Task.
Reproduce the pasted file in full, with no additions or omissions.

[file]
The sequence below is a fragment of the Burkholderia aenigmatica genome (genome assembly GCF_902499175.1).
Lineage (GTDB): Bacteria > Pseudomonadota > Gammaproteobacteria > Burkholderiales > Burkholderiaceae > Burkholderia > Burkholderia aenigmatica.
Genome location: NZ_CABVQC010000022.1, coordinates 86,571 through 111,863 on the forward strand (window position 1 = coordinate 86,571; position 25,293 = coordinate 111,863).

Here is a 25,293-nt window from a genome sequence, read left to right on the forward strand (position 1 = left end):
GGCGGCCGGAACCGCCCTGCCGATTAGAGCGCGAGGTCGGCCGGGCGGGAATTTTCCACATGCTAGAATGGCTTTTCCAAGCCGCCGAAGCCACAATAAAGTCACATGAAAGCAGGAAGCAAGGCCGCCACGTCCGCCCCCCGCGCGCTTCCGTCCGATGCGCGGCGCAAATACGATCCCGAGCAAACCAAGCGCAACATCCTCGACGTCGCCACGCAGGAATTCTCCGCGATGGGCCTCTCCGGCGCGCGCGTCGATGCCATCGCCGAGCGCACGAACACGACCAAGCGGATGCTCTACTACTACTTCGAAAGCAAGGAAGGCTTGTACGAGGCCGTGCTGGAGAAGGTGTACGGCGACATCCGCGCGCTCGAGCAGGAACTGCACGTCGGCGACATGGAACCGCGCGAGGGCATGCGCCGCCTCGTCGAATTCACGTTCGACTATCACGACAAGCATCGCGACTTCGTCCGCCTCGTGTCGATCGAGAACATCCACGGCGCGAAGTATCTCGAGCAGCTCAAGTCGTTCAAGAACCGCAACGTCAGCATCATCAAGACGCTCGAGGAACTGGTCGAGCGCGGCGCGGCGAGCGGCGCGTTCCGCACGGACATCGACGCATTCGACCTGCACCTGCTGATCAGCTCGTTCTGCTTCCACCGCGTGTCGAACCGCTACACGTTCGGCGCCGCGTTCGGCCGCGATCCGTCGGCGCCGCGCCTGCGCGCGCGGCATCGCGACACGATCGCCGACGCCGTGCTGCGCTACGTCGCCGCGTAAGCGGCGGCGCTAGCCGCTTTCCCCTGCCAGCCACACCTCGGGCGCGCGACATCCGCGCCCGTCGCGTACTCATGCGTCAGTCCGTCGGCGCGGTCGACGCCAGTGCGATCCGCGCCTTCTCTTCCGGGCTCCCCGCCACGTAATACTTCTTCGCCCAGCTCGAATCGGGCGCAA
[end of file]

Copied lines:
The sequence below is a fragment of the Burkholderia aenigmatica genome (genome assembly GCF_902499175.1).
Lineage (GTDB): Bacteria > Pseudomonadota > Gammaproteobacteria > Burkholderiales > Burkholderiaceae > Burkholderia > Burkholderia aenigmatica.
Genome location: NZ_CABVQC010000022.1, coordinates 86,571 through 111,863 on the forward strand (window position 1 = coordinate 86,571; position 25,293 = coordinate 111,863).

Here is a 25,293-nt window from a genome sequence, read left to right on the forward strand (position 1 = left end):
GGCGGCCGGAACCGCCCTGCCGATTAGAGCGCGAGGTCGGCCGGGCGGGAATTTTCCACATGCTAGAATGGCTTTTCCAAGCCGCCGAAGCCACAATAAAGTCACATGAAAGCAGGAAGCAAGGCCGCCACGTCCGCCCCCCGCGCGCTTCCGTCCGATGCGCGGCGCAAATACGATCCCGAGCAAACCAAGCGCAACATCCTCGACGTCGCCACGCAGGAATTCTCCGCGATGGGCCTCTCCGGCGCGCGCGTCGATGCCATCGCCGAGCGCACGAACACGACCAAGCGGATGCTCTACTACTACTTCGAAAGCAAGGAAGGCTTGTACGAGGCCGTGCTGGAGAAGGTGTACGGCGACATCCGCGCGCTCGAGCAGGAACTGCACGTCGGCGACATGGAACCGCGCGAGGGCATGCGCCGCCTCGTCGAATTCACGTTCGACTATCACGACAAGCATCGCGACTTCGTCCGCCTCGTGTCGATCGAGAACATCCACGGCGCGAAGTATCTCGAGCAGCTCAAGTCGTTCAAGAACCGCAACGTCAGCATCATCAAGACGCTCGAGGAACTGGTCGAGCGCGGCGCGGCGAGCGGCGCGTTCCGCACGGACATCGACGCATTCGACCTGCACCTGCTGATCAGCTCGTTCTGCTTCCACCGCGTGTCGAACCGCTACACGTTCGGCGCCGCGTTCGGCCGCGATCCGTCGGCGCCGCGCCTGCGCGCGCGGCATCGCGACACGATCGCCGACGCCGTGCTGCGCTACGTCGCCGCGTAAGCGGCGGCGCTAGCCGCTTTCCCCTGCCAGCCACACCTCGGGCGCGCGACATCCGCGCCCGTCGCGTACTCATGCGTCAGTCCGTCGGCGCGGTCGACGCCAGTGCGATCCGCGCCTTCTCTTCCGGGCTCCCCGCCACGTAATACTTCTTCGCCCAGCTCGAATCGGGCGCAA